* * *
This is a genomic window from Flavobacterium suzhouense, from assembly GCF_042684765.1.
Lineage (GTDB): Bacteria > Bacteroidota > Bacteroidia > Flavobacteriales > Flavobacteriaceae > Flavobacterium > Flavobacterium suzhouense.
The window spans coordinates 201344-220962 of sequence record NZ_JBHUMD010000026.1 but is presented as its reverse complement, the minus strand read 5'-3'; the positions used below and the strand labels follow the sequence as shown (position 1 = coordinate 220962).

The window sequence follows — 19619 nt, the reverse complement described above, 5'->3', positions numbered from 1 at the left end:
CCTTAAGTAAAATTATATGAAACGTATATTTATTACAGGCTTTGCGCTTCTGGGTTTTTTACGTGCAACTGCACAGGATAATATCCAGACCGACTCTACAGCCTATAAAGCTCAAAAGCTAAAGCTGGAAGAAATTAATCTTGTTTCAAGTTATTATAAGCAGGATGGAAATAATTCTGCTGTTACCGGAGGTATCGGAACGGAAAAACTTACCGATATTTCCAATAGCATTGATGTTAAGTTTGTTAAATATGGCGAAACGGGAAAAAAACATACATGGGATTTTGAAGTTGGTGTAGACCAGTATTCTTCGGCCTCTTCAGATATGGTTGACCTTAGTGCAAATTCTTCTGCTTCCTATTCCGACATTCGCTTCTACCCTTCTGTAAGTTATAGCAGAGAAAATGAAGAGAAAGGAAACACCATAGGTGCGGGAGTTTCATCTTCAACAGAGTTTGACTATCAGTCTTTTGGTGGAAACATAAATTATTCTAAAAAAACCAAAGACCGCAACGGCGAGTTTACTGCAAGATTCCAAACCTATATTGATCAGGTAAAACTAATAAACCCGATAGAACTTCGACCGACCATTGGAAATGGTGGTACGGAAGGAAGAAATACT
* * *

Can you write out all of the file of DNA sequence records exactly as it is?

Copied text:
This is a genomic window from Flavobacterium suzhouense, from assembly GCF_042684765.1.
Lineage (GTDB): Bacteria > Bacteroidota > Bacteroidia > Flavobacteriales > Flavobacteriaceae > Flavobacterium > Flavobacterium suzhouense.
The window spans coordinates 201344-220962 of sequence record NZ_JBHUMD010000026.1 but is presented as its reverse complement, the minus strand read 5'-3'; the positions used below and the strand labels follow the sequence as shown (position 1 = coordinate 220962).

The window sequence follows — 19619 nt, the reverse complement described above, 5'->3', positions numbered from 1 at the left end:
CCTTAAGTAAAATTATATGAAACGTATATTTATTACAGGCTTTGCGCTTCTGGGTTTTTTACGTGCAACTGCACAGGATAATATCCAGACCGACTCTACAGCCTATAAAGCTCAAAAGCTAAAGCTGGAAGAAATTAATCTTGTTTCAAGTTATTATAAGCAGGATGGAAATAATTCTGCTGTTACCGGAGGTATCGGAACGGAAAAACTTACCGATATTTCCAATAGCATTGATGTTAAGTTTGTTAAATATGGCGAAACGGGAAAAAAACATACATGGGATTTTGAAGTTGGTGTAGACCAGTATTCTTCGGCCTCTTCAGATATGGTTGACCTTAGTGCAAATTCTTCTGCTTCCTATTCCGACATTCGCTTCTACCCTTCTGTAAGTTATAGCAGAGAAAATGAAGAGAAAGGAAACACCATAGGTGCGGGAGTTTCATCTTCAACAGAGTTTGACTATCAGTCTTTTGGTGGAAACATAAATTATTCTAAAAAAACCAAAGACCGCAACGGCGAGTTTACTGCAAGATTCCAAACCTATATTGATCAGGTAAAACTAATAAACCCGATAGAACTTCGACCGACCATTGGAAATGGTGGTACGGAAGGAAGAAATACT